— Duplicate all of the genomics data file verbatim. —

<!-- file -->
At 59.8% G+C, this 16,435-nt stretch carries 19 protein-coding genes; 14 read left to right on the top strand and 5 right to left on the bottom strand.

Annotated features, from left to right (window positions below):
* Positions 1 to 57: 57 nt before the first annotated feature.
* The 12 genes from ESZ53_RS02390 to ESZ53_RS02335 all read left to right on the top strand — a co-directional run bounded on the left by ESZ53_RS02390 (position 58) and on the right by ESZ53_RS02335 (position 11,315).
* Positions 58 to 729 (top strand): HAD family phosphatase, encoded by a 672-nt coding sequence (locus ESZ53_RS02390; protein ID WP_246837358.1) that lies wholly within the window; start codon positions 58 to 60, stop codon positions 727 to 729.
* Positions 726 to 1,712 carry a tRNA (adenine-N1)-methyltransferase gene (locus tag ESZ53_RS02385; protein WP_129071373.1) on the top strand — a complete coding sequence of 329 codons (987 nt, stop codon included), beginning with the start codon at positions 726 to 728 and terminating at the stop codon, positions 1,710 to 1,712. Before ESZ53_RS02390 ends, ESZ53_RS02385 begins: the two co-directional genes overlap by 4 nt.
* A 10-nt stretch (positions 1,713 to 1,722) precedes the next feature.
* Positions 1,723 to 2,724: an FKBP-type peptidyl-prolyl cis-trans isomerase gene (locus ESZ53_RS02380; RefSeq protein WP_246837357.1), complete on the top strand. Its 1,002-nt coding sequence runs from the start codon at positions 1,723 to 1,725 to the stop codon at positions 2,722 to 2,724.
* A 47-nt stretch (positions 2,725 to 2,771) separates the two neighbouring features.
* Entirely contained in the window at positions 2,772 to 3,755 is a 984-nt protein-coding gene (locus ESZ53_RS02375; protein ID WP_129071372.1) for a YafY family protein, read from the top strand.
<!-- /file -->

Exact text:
At 59.8% G+C, this 16,435-nt stretch carries 19 protein-coding genes; 14 read left to right on the top strand and 5 right to left on the bottom strand.

Annotated features, from left to right (window positions below):
* Positions 1 to 57: 57 nt before the first annotated feature.
* The 12 genes from ESZ53_RS02390 to ESZ53_RS02335 all read left to right on the top strand — a co-directional run bounded on the left by ESZ53_RS02390 (position 58) and on the right by ESZ53_RS02335 (position 11,315).
* Positions 58 to 729 (top strand): HAD family phosphatase, encoded by a 672-nt coding sequence (locus ESZ53_RS02390; protein ID WP_246837358.1) that lies wholly within the window; start codon positions 58 to 60, stop codon positions 727 to 729.
* Positions 726 to 1,712 carry a tRNA (adenine-N1)-methyltransferase gene (locus tag ESZ53_RS02385; protein WP_129071373.1) on the top strand — a complete coding sequence of 329 codons (987 nt, stop codon included), beginning with the start codon at positions 726 to 728 and terminating at the stop codon, positions 1,710 to 1,712. Before ESZ53_RS02390 ends, ESZ53_RS02385 begins: the two co-directional genes overlap by 4 nt.
* A 10-nt stretch (positions 1,713 to 1,722) precedes the next feature.
* Positions 1,723 to 2,724: an FKBP-type peptidyl-prolyl cis-trans isomerase gene (locus ESZ53_RS02380; RefSeq protein WP_246837357.1), complete on the top strand. Its 1,002-nt coding sequence runs from the start codon at positions 1,723 to 1,725 to the stop codon at positions 2,722 to 2,724.
* A 47-nt stretch (positions 2,725 to 2,771) separates the two neighbouring features.
* Entirely contained in the window at positions 2,772 to 3,755 is a 984-nt protein-coding gene (locus ESZ53_RS02375; protein ID WP_129071372.1) for a YafY family protein, read from the top strand.